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The Central Park Gates (2005): Frederick Law Olmsted's Vision

Orange gates in the foreground, in front of Central Park lake, more gates on the other side, trees, and the NYC skyline in the background.
The Gates in Central Park by Christo and Jeanne-Claude, February 2005. Photo by Shawn Ehlers/WireImage Collection/Getty Images

When the nineteenth century landscape architect Frederick Law Olmsted designed New York's Central Park, he aspired to preserve the natural landscape. What would Olmsted have to say about the brilliant orange Gates created by Christo and Jeanne-Claude?

06
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The Central Park Gates (2005): Art In Motion

People strolling in and around the orange gates in Central Park, a 2005 installation.
The Gates in Central Park by Christo and Jeanne-Claude, February 2005. Photo by Panoramic Images/Panoramic Images Collection/Getty Images (cropped)

The winding paths through Central Park, the bare tree branches, and the soft nylon fabric suspended from the Gates created a sense of undulating motion.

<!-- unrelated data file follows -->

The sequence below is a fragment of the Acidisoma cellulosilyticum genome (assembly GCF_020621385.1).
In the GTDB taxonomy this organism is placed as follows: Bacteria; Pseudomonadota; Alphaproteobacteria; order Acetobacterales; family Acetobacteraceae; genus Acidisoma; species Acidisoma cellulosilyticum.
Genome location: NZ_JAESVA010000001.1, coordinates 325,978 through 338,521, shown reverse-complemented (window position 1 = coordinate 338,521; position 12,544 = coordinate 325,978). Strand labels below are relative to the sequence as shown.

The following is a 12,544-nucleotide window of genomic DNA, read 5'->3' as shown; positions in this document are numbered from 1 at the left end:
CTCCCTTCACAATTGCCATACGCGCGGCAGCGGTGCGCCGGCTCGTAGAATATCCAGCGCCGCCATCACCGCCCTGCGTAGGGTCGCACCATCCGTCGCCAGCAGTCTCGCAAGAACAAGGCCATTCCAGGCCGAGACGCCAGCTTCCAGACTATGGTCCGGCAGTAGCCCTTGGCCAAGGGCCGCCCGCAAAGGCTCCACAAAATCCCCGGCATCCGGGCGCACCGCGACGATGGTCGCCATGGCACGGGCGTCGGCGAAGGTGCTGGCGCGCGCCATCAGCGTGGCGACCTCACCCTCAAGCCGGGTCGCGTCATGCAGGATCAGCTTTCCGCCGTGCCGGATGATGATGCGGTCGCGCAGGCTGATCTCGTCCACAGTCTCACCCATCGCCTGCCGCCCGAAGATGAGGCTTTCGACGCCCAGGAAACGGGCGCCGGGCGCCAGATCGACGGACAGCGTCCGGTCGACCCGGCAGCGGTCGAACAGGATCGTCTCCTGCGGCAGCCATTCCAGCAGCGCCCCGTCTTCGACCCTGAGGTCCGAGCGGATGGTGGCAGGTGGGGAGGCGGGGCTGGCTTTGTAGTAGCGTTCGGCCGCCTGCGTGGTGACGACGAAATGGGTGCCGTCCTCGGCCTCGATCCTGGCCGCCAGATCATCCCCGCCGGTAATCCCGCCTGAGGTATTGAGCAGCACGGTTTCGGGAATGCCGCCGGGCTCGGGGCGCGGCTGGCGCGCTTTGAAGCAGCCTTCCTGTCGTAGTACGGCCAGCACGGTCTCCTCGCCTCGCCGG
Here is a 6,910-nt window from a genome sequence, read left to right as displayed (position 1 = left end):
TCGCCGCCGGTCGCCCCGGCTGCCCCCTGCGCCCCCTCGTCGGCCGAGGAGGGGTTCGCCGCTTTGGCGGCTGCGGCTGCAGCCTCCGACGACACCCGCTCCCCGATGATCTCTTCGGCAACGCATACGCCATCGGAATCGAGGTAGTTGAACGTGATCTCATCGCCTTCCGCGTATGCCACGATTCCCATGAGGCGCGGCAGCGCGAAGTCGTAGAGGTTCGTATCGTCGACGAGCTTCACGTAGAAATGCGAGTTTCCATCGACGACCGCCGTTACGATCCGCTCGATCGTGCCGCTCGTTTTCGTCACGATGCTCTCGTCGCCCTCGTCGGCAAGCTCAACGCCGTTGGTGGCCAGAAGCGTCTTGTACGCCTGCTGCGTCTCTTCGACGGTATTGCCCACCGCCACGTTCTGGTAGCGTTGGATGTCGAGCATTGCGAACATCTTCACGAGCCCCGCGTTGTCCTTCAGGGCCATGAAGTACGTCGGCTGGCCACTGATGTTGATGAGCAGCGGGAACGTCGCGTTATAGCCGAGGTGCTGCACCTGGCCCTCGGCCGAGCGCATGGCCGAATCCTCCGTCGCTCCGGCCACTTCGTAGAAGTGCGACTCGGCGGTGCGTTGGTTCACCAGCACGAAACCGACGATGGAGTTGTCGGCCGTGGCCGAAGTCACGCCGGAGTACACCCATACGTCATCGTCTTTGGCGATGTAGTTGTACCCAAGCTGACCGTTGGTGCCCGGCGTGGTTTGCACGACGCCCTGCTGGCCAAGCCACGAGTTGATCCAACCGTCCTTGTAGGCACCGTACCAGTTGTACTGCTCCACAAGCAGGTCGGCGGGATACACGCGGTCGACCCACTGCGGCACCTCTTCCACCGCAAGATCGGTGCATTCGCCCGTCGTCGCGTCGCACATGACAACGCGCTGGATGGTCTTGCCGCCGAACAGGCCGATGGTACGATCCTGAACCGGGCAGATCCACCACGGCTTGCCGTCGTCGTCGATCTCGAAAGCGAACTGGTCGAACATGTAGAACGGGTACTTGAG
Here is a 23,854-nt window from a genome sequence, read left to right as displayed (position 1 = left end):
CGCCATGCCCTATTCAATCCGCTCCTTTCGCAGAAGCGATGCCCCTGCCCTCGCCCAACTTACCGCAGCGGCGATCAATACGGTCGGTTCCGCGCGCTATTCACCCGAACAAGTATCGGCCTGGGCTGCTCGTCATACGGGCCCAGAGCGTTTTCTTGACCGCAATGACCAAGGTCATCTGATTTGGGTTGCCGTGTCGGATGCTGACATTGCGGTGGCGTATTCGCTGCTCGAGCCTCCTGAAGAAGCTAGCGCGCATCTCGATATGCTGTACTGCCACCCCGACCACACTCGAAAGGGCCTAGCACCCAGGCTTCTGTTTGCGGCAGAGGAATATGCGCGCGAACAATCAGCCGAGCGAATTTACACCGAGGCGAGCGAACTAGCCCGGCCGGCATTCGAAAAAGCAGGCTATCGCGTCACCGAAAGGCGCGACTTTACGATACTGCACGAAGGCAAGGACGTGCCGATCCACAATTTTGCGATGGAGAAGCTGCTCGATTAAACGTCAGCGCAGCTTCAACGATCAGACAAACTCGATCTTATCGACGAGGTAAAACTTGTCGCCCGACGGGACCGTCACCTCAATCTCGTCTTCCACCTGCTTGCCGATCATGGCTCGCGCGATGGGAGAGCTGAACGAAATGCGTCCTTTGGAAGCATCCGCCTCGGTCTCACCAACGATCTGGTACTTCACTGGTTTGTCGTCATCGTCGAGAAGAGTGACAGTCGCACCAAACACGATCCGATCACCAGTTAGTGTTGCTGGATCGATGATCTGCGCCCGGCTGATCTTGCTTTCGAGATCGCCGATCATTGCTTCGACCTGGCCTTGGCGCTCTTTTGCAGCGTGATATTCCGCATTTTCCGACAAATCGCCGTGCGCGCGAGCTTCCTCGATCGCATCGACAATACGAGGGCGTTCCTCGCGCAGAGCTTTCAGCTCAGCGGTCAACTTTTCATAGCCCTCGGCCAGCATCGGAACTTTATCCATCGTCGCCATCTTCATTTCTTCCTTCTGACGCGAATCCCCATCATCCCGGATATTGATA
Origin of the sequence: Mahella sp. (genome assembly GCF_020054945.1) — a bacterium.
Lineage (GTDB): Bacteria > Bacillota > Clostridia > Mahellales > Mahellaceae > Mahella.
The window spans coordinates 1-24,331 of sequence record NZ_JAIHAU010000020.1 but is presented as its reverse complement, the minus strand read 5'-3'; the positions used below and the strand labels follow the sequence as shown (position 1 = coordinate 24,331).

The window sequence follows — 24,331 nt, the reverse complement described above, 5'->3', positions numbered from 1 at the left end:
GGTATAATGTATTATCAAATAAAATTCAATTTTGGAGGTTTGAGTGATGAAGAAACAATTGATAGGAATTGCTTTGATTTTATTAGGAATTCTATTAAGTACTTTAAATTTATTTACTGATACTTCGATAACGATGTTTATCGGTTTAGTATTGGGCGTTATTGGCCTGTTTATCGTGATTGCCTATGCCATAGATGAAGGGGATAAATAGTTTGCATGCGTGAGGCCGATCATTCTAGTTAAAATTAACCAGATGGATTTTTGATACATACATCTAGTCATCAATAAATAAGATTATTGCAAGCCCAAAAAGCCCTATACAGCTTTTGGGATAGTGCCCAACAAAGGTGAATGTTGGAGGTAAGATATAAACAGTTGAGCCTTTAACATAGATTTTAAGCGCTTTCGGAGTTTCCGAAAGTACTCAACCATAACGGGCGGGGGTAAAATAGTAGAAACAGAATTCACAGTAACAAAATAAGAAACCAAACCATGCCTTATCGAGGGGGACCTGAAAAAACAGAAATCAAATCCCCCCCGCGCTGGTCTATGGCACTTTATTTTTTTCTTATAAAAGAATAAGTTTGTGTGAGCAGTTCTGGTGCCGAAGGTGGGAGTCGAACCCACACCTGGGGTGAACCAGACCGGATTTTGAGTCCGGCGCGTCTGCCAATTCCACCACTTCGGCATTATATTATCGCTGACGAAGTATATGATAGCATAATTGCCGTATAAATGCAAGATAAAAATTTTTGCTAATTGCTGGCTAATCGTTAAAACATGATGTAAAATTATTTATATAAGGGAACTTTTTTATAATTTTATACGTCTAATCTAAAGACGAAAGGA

07
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The Central Park Gates (2005): Changing Sizes

Some of the wider gates at Central Park in 2005, the Christo and Jeanne-Claude project.
The Gates in Central Park by Christo and Jeanne-Claude, February 2005. Photo by Robin Platzer/FilmMagic Collection/Getty Images

Christo and Jeanne-Claude spaced each Gate about 12 feet (3,65 meters) apart along the winding walkways through Central Park. In some parts of the Park the Gates were placed further apart rather than cut off low hanging branches.

All the Gates were 16 feet (4,87 meters) tall. However, the Gates were not all the same width. Some Gates were only 5 feet 6 inches (1.68 meters) wide. Other Gates were as wide as 18 feet (5.48 meters). The changing sizes helped create the sense that the Gates were living, growing parts of the environment.